Detail is everything in Edgar Wright movies, he displayed that in ‘Scott Pilgrim vs. the World’ with comic book styling adding a zany and cartoonish look to almost every frame. This is the case again, for example, the opening credits feature Baby on route to fetch coffees and the song lyrics playing in his buds litter the backdrop from posters to graffiti in such a cool way. The look of the film is very retro America, from the locations and fashion. The characters are outlandish and cartoony but also provide a very real sense of threat when the movie needs to shift to the necessary air of tension and drama.

Strangely, amongst all the skids, sirens and shots fired in this killer feature, there is a sweetness to be found in the central relationship between Baby and Debora. It does admittedly feel left out sometimes and grows to a love before you know it but it softens up the film nicely and Lily James helps give a radiant glow amongst the sharper carnage of every other character. Hell, there’s sweetness to be found with Baby and his foster father.

The only teeny critiques I have with the film is there were a couple of times it lulled. The ending was perhaps twee and could have ended a slight nudge earlier and it is mostly the music that makes this film. It’s no five star baller but it’s so damn close.

Elgort is a tip toe away from arrogance that you don’t like him but there’s enough charm and intelligence to his character that you keep on his side. James as mentioned gives the movie a romantic and soft touch, the scene with her and Baby in a laundromat is another creative and stylish moment that stands out and sets up their connection nicely. Foxx is cool but clearly unhinged and provides the narrative its more tense moments. Spacey flits between good and bad and heck if you know what his motives are as only Spacey could in such a confident manner. Jon Hamm and Eiza Gonzalez are a perfect crazed Romeo and Juliet of weaponry and love. Everyone has a moment to shine with a script by Wright that is funny and fierce.

Go see this because it’s truly something you won’t be seeing anything like for the rest of the year. It’s a jacked up joy ride and one you’ll enjoy being in the backseat for. Hold on tight!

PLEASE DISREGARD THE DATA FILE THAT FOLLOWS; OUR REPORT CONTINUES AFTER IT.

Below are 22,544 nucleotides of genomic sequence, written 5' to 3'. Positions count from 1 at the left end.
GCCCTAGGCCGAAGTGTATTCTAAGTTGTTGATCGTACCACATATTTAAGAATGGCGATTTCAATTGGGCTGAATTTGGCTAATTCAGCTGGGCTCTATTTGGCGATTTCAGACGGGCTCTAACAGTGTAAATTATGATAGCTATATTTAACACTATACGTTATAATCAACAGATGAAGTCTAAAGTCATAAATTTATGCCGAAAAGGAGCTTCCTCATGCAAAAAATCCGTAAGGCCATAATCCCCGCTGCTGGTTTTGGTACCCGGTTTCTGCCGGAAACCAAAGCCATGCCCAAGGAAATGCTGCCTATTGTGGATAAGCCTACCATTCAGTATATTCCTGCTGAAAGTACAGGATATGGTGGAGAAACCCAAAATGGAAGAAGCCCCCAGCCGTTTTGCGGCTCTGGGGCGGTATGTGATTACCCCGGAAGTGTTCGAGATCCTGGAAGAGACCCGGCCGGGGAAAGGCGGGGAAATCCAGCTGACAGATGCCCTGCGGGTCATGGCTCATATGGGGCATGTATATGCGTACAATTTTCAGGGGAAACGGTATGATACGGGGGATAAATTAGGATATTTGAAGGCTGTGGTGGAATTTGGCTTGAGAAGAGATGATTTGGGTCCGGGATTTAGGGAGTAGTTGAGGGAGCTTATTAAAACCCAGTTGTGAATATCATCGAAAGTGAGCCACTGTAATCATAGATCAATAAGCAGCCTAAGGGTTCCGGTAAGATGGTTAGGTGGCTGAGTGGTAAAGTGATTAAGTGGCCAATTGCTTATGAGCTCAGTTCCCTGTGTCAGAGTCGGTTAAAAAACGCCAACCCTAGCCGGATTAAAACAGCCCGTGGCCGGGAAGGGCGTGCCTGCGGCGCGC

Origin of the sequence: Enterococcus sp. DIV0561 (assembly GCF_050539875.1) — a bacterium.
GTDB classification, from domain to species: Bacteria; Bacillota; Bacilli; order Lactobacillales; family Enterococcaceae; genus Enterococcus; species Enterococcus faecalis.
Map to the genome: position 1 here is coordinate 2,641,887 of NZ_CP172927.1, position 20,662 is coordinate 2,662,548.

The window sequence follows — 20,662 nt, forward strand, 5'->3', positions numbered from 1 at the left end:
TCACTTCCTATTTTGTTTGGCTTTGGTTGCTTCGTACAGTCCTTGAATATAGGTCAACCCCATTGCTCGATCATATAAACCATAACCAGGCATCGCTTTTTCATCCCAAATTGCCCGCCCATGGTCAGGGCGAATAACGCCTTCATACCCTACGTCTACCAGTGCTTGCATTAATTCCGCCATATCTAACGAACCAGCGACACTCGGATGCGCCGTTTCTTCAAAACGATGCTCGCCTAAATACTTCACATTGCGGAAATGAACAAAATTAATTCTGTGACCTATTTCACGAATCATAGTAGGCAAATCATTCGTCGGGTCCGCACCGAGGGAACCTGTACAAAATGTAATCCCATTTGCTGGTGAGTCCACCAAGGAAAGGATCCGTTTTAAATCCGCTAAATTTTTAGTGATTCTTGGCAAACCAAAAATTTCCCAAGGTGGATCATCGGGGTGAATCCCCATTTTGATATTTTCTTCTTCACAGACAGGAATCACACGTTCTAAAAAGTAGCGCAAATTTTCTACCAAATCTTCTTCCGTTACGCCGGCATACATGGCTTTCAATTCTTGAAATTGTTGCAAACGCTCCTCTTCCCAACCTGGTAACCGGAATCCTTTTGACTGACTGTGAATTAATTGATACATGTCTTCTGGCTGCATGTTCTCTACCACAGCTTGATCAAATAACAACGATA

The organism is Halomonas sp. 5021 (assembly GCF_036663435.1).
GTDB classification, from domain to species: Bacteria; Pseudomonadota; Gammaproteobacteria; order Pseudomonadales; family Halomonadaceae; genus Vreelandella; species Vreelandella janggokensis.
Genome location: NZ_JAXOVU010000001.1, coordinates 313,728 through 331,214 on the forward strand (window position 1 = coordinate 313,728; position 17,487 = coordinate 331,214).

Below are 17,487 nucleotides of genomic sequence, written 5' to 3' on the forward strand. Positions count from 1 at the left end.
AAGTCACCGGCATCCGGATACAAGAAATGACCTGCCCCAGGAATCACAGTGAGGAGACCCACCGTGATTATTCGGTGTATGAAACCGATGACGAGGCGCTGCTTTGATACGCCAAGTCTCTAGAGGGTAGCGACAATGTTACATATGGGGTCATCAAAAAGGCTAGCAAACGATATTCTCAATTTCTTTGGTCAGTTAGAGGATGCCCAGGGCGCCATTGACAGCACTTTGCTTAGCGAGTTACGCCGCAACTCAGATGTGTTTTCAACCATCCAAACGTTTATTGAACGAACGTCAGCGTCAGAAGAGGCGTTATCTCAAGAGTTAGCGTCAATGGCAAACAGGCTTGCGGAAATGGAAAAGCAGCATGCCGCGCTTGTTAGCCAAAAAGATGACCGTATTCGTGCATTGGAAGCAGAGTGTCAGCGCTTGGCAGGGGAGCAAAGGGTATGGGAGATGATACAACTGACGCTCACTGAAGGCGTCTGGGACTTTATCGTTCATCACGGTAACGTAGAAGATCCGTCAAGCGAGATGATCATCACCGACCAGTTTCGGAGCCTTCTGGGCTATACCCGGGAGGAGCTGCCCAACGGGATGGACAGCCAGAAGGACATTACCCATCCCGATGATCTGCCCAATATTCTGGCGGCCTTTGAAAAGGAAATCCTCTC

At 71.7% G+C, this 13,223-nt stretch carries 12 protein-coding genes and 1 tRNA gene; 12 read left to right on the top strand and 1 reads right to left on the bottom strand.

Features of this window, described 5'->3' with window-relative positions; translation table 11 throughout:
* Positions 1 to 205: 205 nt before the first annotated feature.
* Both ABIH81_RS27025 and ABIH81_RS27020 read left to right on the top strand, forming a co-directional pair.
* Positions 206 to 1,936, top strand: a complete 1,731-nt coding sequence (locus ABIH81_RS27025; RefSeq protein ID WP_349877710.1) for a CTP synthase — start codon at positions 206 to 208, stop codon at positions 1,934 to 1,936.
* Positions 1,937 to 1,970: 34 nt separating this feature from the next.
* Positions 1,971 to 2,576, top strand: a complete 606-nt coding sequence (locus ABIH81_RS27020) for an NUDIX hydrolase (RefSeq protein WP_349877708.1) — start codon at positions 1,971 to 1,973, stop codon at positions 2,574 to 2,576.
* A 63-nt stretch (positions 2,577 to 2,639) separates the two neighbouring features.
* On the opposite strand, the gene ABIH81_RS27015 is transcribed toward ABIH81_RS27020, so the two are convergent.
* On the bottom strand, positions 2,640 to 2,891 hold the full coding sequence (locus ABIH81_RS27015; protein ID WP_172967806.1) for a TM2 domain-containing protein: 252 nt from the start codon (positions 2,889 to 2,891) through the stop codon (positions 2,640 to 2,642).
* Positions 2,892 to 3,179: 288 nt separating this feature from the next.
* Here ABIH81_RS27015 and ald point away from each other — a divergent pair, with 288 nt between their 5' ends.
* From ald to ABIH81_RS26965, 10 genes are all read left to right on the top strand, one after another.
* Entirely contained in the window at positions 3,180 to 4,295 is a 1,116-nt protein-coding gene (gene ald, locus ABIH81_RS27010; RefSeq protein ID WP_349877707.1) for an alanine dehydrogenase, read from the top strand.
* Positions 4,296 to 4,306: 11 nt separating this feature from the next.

Kingsman: The Golden Circle (2017)


Wow….oh dear oh dear. I have left this little blog of mine neglected for quite a long while. I’ve promised myself now, that with a change in my job patterns, I will get back into a writing rhythm again and that will start by returning to this site and reviewing movies as much as possible. So let’s roll right along with the recent release of the Kingsman sequel. You can find my thoughts of the 1st one here.

Just over 2 years ago Matthew Vaughn delivered cinema audiences a fast and fun action spy movie that was more a Bond film than the actual Bond films are. To say I was looking forward to this film would play down my anticipation but I didn’t want to fall into that ‘over-hype’ trap so I just let the film arrive without overplaying trailers or talking about it a lot. Even without the over-hype this film deserves no hype, it’s fizzled out in comparison and trying too hard.

Eggsy (Taron Egerton) is now living with the Swedish princess from, yes that scene at the end of the first film. After the Kingsman brand is hacked and attacked, Eggsy and Merlin (Mark Strong) travel to Kentucky to meet the Statesman; an American organisation of spies. The two groups must work together to try and stop the mysterious rise of the Golden Circle led by deranged company leader Poppy (Julianne Moore).

Even with all of the flaws that come with this one, I cannot deny that there is still a bundle of fun to be had with it and as long as you flick that ol’ brain off then you’ll enjoy most of it. The super fast sequences, pacy backing music and silly yet brilliantly gimmicky gadgets all combine to create a crazy time.

I must say that the biggest and most serious crime of this film is not the annoying and frenzied camera work nor the muddling mess of new and old characters but the run-time, coming in at 141 minutes this film with all its whizz and spectacle actually begins to tire and by the end I must admit I was growing bored. Back to the first comment of frenziness, what made Secret Service so delightfully entertaining to watch was the energetic way they presented fight scenes, such as that awesome massacre in the church but here most battles are with more than 2 people or cut against other fights so you end up losing the focused choreography and instead begin getting a headache.

The story isn’t much of a change either, instead of Valentine trying to wipe out a huge percentage of the world with technology we get Poppy trying to wipe out a huge percentage of the world with addiction and the idea of legalisation. It starts off as an interesting premise and Poppy’s whole jungle like 50’s ghost town is a cool location but the plot becomes less creative and more stupid.